We apologise in advance for any confusion this may cause!

Summer News, Autumn Announcements


The start of a new Term always seems to creep up on those of us who are here in the Library all year round; the sleepy quiet of the summer months being swept away by the influx of readers. September ends with a whimper and suddenly we are busy again!

This week marks Induction Week at the Oriental Institute Library; with graduate inductions having already mostly taken place and the Undergraduate Induction and Library tour taking place late Friday morning. We urge new users (and readers of this blog) to take advantage of these opportunities to meet the staff and to be shown round the library; we know you will have questions later, but for now it is just good to know we’ve told you roughly where the books you need are and how to access them!


Summer News

So… what’s new? Lots of things, actually!

The skylights in the library and the office were replaced over the summer, necessitating some disruption, mainly to the staff office, which had to be emptied for a number of weeks. The towers under the skylights in the library came into their own when one of the builders fell through the hole (amid much swearing) having tripped on the roof, so it was worth having them there, and the work itself was carried out from above, which lessened the dust and general unpleasantness for those of us beneath.


At the end of the summer term we rearranged the periodicals into a slightly tighter arrangement in order to make some space for other materials on the ground floor, while at the same time moving the KSL (Korean Studies Library) books into the space vacated by the Japanese books which moved out earlier in the year. The area where the KSL books were is now a temporary home to a number of Taylorian periodicals which have been moved here to make space for the Slavonic and Modern Greek material which moved into the Taylorian; the Indian Institute Government Publications still occupy most of the rolling shelves downstairs, while the other Indian Institute material is now up on the ground floor just opposite the photocopiers. (Phew!) Everything is labelled; if you can’t find anything please ask a member of staff – we have updated our map of the collections accordingly.

The Library of Congress material has been moved round again by Kate into the space she made since her last move, so books may be in a slightly different area than they were; the shelf labels are up to date and Kate is currently working her way through the DT section in the corner near the reader computers.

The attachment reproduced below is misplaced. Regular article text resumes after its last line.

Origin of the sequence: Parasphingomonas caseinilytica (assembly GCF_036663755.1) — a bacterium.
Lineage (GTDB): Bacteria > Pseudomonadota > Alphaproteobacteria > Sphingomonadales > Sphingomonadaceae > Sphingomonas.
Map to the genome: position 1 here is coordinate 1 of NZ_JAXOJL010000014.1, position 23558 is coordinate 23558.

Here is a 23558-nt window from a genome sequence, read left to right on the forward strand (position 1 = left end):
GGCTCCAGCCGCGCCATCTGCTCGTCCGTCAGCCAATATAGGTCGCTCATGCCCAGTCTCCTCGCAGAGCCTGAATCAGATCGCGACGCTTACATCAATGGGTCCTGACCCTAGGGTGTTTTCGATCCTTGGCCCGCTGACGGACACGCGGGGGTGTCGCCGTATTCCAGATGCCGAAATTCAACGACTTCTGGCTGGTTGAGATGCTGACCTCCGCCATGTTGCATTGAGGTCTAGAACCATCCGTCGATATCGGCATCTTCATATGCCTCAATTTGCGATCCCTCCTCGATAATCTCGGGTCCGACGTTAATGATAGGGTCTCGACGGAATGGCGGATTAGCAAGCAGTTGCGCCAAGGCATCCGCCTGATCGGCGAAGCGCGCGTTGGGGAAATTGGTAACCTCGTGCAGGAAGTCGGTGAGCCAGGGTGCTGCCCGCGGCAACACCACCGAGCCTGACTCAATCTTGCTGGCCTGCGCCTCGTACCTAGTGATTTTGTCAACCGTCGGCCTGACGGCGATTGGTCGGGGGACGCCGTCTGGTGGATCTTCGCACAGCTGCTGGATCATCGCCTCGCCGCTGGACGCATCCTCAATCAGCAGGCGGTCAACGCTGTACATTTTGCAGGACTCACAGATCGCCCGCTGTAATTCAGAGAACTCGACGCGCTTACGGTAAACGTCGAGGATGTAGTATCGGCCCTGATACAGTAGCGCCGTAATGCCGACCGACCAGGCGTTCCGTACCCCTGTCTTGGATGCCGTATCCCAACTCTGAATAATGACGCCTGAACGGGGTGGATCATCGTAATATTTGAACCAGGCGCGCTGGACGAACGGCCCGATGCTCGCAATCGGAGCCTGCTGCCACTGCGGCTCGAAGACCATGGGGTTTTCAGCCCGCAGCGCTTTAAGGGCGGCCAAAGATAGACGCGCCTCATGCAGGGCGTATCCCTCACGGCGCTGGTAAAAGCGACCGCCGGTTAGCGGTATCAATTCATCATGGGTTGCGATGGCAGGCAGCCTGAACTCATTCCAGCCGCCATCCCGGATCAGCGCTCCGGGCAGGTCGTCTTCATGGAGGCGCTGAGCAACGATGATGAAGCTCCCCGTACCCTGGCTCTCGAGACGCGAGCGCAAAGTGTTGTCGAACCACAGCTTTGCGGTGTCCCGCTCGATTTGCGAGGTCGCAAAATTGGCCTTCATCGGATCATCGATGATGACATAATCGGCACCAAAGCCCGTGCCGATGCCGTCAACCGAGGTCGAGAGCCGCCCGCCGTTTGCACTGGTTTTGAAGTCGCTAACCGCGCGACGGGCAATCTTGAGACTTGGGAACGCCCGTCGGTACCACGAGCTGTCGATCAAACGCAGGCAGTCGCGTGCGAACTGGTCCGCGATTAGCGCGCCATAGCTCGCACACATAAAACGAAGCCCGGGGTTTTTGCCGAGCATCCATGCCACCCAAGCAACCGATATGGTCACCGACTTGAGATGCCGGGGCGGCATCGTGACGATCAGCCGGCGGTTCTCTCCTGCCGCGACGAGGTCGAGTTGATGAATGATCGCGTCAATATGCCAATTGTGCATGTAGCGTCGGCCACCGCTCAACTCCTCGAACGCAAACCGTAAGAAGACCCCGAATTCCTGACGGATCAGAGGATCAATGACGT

In the last year, a total of 2388 items, representing 1993 shelfmarks, were reclassified and reshelved into the proper sequence. Kate is hoping to get past 2000 shelfmarks in the next year, but isn’t promising anything!

We now have a sale trolley, to be found just inside the door in the Front Office, which contains duplicates of books the library already holds and other items. Unsold books will be sent to Betterworld Books for resale, but we thought we would give readers the opportunity first. Hardbacks cost £3, paperbacks £1.50 and multiparts are 50p each. Lydia is adding new things regularly, so do feel free to browse.

Finally, PCAS has now changed to a new system which automatically links to a user’s reader card. Readers with existing PCAS accounts will need to transfer the funds from that account to their new one using the portal created for the purpose. Please see the PCAS pages on the Bodleian’s website for details:

Autumn matters

As mentioned before, undergraduate inductions take place on Friday 7th October, so there may be more noise in the library during that period.

We would like to remind readers that food and drink (with the exception of water in bottles) are not permitted in the library – there is a common room downstairs for that purpose.

Finally, there may be a few more readers than usual for a while this Term as the Muller Library, which suffered a small fire on the upper floors of its host building on Walton Street in August, is still to re-open. Please check their webpages ( for more information, in the mean time staff are able to bring books round to the Oriental Institute for readers to use and Muller materials held at the BSF may be ordered here.

Disruption in the Library in the next couple of weeks

During the Long Vacation – and starting next week – there is going to be some disruption in the Oriental Institute Library to accommodate collections which are going to be stored here as an interim measure. The following is a statement from James Legg, Head of the Humanities Section, and Gillian Evison, Head of the Oriental Section of the Bodleian Libraries [with minor amendments in square brackets].

With apologies for the short notice, this is to alert our readers that there will be some rearrangement of material in the Oriental Institute Library over the Long Vacation with some preliminary moves in the next few days:
– former Indian Institute books and the former Bodleian periodicals will move to the main periodicals section [on the ground floor, which will necessitate some moving of the OIL periodicals to accommodate them];